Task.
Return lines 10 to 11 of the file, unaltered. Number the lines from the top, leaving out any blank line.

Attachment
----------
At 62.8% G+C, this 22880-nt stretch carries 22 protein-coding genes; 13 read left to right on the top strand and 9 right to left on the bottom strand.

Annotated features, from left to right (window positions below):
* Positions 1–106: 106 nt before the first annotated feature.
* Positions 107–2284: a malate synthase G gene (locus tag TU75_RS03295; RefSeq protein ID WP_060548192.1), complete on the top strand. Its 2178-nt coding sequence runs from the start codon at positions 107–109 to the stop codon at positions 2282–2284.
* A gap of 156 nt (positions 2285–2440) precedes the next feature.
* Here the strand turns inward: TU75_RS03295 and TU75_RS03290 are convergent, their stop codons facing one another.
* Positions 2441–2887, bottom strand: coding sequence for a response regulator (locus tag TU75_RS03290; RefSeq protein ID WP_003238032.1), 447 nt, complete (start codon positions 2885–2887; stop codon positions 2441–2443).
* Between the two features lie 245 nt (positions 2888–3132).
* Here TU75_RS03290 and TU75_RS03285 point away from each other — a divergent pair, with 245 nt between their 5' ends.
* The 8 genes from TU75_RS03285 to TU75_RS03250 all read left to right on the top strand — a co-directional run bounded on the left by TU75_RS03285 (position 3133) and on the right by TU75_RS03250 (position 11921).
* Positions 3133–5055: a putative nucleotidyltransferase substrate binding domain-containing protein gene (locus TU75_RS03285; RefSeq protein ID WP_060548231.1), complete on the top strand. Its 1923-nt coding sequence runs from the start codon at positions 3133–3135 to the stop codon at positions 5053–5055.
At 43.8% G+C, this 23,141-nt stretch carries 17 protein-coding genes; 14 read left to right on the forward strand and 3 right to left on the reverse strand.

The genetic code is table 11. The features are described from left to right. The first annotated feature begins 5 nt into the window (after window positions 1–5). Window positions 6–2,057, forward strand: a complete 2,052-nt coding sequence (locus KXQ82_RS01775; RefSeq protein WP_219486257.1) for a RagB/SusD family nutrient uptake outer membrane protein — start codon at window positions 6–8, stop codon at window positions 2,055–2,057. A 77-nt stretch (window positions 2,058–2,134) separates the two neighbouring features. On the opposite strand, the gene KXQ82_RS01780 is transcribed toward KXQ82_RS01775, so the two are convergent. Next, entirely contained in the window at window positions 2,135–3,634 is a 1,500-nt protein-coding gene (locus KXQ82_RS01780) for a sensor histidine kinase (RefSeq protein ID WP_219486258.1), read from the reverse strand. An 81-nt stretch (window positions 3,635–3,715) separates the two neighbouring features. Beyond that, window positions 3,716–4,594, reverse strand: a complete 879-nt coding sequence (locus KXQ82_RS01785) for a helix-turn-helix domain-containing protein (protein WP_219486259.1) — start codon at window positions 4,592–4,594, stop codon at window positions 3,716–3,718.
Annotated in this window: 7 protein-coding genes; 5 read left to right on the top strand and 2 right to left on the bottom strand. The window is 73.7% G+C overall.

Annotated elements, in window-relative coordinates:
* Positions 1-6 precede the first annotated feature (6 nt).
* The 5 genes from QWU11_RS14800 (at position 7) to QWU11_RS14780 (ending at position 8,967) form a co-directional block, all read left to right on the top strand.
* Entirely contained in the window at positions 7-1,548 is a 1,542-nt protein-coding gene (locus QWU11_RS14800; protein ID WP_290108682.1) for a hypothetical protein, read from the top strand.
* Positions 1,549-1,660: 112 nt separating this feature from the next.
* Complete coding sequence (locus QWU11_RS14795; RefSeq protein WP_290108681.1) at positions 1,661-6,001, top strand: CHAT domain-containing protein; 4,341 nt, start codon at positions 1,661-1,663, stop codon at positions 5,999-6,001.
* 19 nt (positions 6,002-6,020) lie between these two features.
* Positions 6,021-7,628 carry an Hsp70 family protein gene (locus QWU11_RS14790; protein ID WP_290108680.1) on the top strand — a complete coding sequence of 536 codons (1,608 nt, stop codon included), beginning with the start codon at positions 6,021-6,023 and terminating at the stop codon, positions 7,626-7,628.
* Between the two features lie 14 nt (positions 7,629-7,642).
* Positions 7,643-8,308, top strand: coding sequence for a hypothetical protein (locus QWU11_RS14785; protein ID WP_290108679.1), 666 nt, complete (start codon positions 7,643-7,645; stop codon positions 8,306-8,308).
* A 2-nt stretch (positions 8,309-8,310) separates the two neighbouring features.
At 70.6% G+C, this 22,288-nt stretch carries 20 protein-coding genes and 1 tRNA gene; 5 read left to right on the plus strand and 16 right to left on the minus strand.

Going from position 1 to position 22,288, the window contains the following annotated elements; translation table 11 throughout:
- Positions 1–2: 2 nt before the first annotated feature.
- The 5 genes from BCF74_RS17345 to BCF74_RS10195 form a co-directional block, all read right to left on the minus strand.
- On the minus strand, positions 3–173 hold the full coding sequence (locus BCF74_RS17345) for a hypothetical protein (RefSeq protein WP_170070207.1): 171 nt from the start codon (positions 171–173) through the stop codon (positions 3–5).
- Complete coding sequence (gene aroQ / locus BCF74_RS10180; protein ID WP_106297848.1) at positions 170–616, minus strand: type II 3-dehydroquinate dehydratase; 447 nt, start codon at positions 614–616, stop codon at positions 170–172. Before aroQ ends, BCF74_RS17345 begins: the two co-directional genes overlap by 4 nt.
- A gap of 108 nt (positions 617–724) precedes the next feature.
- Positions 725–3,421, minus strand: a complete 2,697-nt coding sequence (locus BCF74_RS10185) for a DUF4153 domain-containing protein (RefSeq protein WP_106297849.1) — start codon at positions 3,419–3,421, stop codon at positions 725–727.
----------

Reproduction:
* The 8 genes from TU75_RS03285 to TU75_RS03250 all read left to right on the top strand — a co-directional run bounded on the left by TU75_RS03285 (position 3133) and on the right by TU75_RS03250 (position 11921).
* Positions 3133–5055: a putative nucleotidyltransferase substrate binding domain-containing protein gene (locus TU75_RS03285; RefSeq protein ID WP_060548231.1), complete on the top strand. Its 1923-nt coding sequence runs from the start codon at positions 3133–3135 to the stop codon at positions 5053–5055.